The limited supply of the initial 800,000 doses will go to nursing home staff and people over age 80, as well as health and social care workers, according to the NHS website.
“Despite the huge complexities, hospitals will kickstart the first phase of the largest scale vaccination campaign in our country’s history from Tuesday,” Professor Stephen Powis, NHS national medical director, said in a statement released Sunday. “The first tranche of vaccine deliveries will be landing at hospitals by Monday in readiness.”
The first wave of immunizations will involve 50 hospitals, with more involved as the program ramps up, according to the statement. Pfizer’s vaccine involves a two-dose regimen, administered 21 days apart, and necessitates careful handling with its sub-freezing storage requirements at minus 70 degrees Celsius.
“This coming week will be an historic moment as we begin vaccination against COVID-19,” Health Secretary Matt Hancock said.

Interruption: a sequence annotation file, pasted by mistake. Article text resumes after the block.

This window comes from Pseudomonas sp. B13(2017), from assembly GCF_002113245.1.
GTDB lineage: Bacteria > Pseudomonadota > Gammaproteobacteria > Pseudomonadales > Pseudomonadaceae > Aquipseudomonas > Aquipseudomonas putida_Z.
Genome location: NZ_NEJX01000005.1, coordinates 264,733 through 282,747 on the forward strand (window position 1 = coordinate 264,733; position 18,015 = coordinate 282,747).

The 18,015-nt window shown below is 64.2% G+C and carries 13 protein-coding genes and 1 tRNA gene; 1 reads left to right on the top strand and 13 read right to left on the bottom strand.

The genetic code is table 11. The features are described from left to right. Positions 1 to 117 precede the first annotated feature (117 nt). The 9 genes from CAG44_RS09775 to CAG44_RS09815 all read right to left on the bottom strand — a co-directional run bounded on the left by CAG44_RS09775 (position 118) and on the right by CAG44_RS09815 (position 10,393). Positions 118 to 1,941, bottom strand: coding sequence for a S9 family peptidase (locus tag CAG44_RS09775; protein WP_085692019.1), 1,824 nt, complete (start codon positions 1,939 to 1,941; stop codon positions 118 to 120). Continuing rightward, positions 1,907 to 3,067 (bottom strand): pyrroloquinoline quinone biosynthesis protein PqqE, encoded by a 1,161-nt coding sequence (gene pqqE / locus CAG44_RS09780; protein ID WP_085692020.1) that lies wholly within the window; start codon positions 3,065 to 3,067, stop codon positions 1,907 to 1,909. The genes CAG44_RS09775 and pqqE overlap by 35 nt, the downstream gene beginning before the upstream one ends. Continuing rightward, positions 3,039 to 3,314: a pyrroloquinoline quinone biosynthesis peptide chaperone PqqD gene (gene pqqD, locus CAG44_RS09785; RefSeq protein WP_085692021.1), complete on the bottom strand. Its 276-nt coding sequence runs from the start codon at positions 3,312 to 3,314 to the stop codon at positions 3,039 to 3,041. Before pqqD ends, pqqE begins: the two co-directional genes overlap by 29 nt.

Powis said the distribution will be a “marathon not a sprint,” per the BBC, adding that widespread vaccination will require “many months.” The UK government ordered 40 million doses, which will be delivered through 2021, Pfizer previously announced.
The UK authorized Pfizer’s coronavirus vaccine last week, marking the first Western nation to do so, in a move criticized by many for moving too quickly. Some reports pointed to Brexit in helping the UK’s Medicines and Healthcare Products Regulatory Agency (MHRA) speed along the regulatory process. Dr. Anthony Fauci, director of the National Institute of Allergy and Infectious Diseases, had sparked controversy with an earlier interview in which he said U.K. regulators hadn’t acted “as carefully” as the U.S. Food and Drug Administration.
Fauci said late Thursday that he meant to say U.S. authorities do things differently than their British counterparts, not better, but his comments weren’t phrased properly.
U.K. regulators then went on the offensive Friday to beat back criticism that they rushed their authorization of a COVID-19 vaccine, saying they rigorously analyzed data on safety and effectiveness in the shortest time possible without compromising the thoroughness of their review.
The Associated Press contributed to this report.